Nicaragua was named one of the cheapest travel destinations for backpackers in 2014, so I was amped to be travelling in a country where our small travel budget would stretch further.
Nicaragua, to the north of Costa Rica, is the largest country in Central America. Before travelling there we’d only heard good things from other backpackers – and they were pretty much spot on. The country is beautiful, the people are friendly, and it’s pretty cheap for travellers.
Here’s our travel budget, which breaks down the cost of travel in Nicaragua. Flights are not included in the budget.
Where We Travelled
During our 2 week trip in Nicaragua this October, we travelled through Managua to Leon, and through Rivas to Ometepe Island. We have also travelled to Granada before this, which we found to be more expensive than other places in Nicaragua because it’s more focused on tourism.
Want to know how we kept our budget so low? Keep reading…
Steer Clear of Gringo Hostels
As a couple, we’ve recently decided against staying in dorm rooms for the most part, though a bunk can be as cheap as $5 for the night in Nicaragua. We quickly realised that looking up hostels online before arriving was the wrong thing to do. The hostels listed online are the ones most travellers will head for and therefore have higher prices. Searching ‘hospedaje’ on Google Maps is a much better way to search for budget accommodation online, however the best way is to look around the towns for family-run guest houses. Budget accommodation is of a decent standard, but like Costa Rica, it’s only ever cold water showers.
Chow Down on Rice and Beans
Like Costa Rica, if you want to eat as cheap as possible, you’re going to be eating local rice and beans. You can get hold of gallo pinto anywhere you go in Nicaragua, just look out for small sodas, huts in the central parks and street vendors with barrels full of rice. Other budget meals include indio viejo (a traditional tomato and orange stew) and pupusas (small, handmade corn tortillas). Most food is very affordable in Nicaragua and you can eat on average for around $4 per plate. As always, pizza and pasta are notorious for being the most expensive food options around.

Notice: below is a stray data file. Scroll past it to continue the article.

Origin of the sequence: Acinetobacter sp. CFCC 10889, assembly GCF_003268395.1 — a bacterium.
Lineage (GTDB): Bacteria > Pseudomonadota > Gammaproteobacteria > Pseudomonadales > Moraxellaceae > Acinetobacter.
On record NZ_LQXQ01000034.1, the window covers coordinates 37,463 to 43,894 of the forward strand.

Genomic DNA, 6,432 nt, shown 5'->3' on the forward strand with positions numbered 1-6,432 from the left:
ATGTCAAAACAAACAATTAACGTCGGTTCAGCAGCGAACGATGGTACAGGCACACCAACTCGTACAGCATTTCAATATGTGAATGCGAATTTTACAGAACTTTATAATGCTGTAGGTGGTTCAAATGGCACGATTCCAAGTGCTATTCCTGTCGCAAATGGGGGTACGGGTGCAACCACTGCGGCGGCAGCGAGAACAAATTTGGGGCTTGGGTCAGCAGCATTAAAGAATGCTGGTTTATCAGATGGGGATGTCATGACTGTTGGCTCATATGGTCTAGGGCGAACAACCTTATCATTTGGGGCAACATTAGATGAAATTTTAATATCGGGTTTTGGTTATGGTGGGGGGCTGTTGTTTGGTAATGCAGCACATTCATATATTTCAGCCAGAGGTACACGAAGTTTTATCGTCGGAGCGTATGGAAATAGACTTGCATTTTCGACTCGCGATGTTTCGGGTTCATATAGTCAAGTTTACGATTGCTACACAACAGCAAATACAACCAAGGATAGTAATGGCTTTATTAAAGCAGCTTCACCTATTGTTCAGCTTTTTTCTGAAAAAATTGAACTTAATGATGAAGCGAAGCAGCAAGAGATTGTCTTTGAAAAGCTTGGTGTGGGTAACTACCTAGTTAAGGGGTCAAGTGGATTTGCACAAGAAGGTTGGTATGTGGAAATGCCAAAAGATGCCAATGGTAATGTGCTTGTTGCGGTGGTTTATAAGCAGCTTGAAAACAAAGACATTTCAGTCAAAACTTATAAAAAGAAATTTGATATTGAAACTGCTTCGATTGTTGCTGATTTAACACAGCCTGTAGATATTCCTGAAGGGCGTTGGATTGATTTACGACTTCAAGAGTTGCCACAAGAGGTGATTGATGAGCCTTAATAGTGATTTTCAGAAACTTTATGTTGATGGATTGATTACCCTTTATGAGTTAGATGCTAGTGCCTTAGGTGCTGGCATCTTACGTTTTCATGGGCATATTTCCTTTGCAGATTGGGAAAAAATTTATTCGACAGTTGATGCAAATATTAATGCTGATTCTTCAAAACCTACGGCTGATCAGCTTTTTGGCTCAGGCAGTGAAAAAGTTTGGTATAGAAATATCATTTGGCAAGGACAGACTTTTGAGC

Activities & Tours
There are a lot of tours on offer in Nicaragua where mini buses will drive you to places and a guide will take you around. We’re personally not fond of tours, but many of the places are hard to reach without your own transportation and some require a local guide. Volcano boarding in Leon is a tourist favourite (which I thought was average) though there are cheaper treks on offer. We also splurged on a half-day scooter rental on Ometepe Island ($15), so that we could zoom around the island. Renting bicycles is always far cheaper at around $5 for the whole day.
For budget travellers and backpackers, Nicaragua is a great destination. Compared to Costa Rica, which is notoriously expensive by Central American standards, finding budget options is a whole lot easier in Nicaragua. I’ve heard that backpacking in Guatemala comes in at a similar cost to travel in Nicaragua, so I’m looking forward to seeing how they compare next year.